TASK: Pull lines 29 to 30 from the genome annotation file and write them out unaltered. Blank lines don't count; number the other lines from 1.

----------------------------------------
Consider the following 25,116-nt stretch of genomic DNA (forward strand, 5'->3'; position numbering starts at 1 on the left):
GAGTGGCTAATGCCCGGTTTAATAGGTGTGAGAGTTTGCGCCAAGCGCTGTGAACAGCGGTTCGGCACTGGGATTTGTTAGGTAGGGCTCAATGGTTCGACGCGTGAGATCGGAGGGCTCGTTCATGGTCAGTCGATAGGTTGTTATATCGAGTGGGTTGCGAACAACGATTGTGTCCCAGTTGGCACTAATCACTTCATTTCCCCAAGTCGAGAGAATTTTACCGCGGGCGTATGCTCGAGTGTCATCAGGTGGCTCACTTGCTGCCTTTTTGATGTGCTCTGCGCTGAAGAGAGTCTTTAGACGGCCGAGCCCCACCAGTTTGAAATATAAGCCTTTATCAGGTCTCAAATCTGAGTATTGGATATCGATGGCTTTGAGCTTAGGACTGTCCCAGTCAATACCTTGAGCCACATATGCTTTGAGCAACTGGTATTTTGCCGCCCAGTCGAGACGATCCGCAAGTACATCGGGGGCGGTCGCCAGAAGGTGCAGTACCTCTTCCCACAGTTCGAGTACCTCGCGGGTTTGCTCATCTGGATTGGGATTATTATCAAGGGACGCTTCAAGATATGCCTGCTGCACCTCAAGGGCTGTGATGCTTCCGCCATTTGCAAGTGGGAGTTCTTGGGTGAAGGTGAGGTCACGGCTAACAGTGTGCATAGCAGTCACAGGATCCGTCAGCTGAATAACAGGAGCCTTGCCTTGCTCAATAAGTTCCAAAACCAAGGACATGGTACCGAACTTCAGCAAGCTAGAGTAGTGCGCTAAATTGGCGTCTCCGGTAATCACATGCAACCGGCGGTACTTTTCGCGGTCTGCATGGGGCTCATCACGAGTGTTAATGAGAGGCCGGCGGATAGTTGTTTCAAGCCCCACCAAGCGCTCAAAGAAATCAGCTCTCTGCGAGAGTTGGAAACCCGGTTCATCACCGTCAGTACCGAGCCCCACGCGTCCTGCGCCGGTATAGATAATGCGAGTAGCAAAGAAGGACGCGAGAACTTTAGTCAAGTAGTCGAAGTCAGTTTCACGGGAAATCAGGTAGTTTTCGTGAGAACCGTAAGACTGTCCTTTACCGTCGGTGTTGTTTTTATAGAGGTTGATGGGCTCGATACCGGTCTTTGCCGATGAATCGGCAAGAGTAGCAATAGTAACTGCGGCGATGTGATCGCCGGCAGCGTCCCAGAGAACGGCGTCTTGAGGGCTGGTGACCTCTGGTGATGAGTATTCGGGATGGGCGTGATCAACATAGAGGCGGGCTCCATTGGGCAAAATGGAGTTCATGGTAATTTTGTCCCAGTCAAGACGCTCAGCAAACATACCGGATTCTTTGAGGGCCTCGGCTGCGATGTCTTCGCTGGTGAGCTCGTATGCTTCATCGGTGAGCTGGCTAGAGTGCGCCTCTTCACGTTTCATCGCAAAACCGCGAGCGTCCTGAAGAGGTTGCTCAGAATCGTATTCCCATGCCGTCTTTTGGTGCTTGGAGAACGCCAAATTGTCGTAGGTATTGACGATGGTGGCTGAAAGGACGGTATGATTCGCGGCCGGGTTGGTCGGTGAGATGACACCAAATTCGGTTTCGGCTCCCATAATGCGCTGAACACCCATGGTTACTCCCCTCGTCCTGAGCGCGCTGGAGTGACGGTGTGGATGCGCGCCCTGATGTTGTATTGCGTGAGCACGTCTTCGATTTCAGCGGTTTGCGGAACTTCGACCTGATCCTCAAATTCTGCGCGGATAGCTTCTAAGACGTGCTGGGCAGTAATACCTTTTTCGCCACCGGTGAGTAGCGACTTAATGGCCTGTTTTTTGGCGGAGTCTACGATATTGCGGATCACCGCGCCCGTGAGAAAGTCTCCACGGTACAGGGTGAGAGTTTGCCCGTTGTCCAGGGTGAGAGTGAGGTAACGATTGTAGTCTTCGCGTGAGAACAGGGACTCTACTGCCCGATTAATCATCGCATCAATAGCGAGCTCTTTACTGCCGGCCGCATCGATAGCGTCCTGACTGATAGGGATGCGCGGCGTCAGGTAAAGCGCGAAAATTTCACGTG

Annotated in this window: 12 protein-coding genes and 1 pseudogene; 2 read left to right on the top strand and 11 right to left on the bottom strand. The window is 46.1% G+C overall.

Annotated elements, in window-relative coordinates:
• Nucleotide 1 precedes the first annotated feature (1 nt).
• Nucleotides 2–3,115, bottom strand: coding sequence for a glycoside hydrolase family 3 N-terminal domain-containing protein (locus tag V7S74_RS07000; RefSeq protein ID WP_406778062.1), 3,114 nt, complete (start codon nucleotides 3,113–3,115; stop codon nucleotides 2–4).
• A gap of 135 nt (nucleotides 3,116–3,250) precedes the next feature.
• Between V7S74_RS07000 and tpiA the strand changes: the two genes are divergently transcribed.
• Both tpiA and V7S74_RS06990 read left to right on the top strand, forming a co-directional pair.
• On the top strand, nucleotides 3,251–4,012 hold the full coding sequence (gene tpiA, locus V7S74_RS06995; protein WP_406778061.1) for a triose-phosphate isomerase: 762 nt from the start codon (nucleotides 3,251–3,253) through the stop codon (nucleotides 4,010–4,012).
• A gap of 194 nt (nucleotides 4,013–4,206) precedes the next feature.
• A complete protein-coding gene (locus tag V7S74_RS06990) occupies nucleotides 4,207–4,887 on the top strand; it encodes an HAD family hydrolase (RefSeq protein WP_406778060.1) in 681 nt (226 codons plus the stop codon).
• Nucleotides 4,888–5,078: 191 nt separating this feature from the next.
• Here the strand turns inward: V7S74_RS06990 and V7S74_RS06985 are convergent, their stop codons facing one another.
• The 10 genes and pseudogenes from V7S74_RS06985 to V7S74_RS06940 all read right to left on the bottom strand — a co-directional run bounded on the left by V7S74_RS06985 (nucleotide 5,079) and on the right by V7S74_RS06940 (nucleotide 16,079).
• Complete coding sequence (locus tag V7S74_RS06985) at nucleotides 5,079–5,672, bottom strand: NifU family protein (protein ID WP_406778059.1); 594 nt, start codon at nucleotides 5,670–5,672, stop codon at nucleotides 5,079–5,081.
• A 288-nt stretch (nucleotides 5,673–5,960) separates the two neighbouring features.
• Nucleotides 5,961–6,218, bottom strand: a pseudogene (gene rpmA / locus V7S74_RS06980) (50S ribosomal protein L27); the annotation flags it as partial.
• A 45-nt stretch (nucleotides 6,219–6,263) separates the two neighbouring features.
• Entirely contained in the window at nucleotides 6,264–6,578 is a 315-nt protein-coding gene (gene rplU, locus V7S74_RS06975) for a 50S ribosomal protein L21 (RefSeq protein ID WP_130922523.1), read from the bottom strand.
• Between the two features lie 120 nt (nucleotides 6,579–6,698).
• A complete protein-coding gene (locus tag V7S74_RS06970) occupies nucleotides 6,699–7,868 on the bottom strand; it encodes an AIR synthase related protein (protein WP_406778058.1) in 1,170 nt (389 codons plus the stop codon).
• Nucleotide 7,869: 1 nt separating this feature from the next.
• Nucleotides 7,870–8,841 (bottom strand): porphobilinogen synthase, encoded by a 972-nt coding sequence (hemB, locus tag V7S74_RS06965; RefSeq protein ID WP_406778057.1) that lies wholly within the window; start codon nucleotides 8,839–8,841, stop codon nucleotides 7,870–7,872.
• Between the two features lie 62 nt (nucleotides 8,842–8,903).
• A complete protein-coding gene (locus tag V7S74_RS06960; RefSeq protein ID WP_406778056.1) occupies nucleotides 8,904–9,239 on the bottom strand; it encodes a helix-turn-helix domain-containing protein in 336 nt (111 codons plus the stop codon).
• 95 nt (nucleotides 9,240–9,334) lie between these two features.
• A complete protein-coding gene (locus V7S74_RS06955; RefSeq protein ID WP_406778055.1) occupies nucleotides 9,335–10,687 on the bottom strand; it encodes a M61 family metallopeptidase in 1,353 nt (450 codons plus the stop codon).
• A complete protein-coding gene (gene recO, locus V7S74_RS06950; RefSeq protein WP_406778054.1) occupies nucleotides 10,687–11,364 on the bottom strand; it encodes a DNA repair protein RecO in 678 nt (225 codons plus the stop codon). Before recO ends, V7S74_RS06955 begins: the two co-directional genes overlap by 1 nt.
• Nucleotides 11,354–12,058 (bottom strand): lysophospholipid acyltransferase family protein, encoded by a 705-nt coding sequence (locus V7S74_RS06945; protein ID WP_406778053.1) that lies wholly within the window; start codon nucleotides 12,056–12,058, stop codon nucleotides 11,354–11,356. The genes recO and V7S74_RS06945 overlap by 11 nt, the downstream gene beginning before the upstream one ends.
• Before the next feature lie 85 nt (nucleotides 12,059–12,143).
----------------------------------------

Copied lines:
• A complete protein-coding gene (gene recO, locus V7S74_RS06950; RefSeq protein WP_406778054.1) occupies nucleotides 10,687–11,364 on the bottom strand; it encodes a DNA repair protein RecO in 678 nt (225 codons plus the stop codon). Before recO ends, V7S74_RS06955 begins: the two co-directional genes overlap by 1 nt.
• Nucleotides 11,354–12,058 (bottom strand): lysophospholipid acyltransferase family protein, encoded by a 705-nt coding sequence (locus V7S74_RS06945; protein ID WP_406778053.1) that lies wholly within the window; start codon nucleotides 12,056–12,058, stop codon nucleotides 11,354–11,356. The genes recO and V7S74_RS06945 overlap by 11 nt, the downstream gene beginning before the upstream one ends.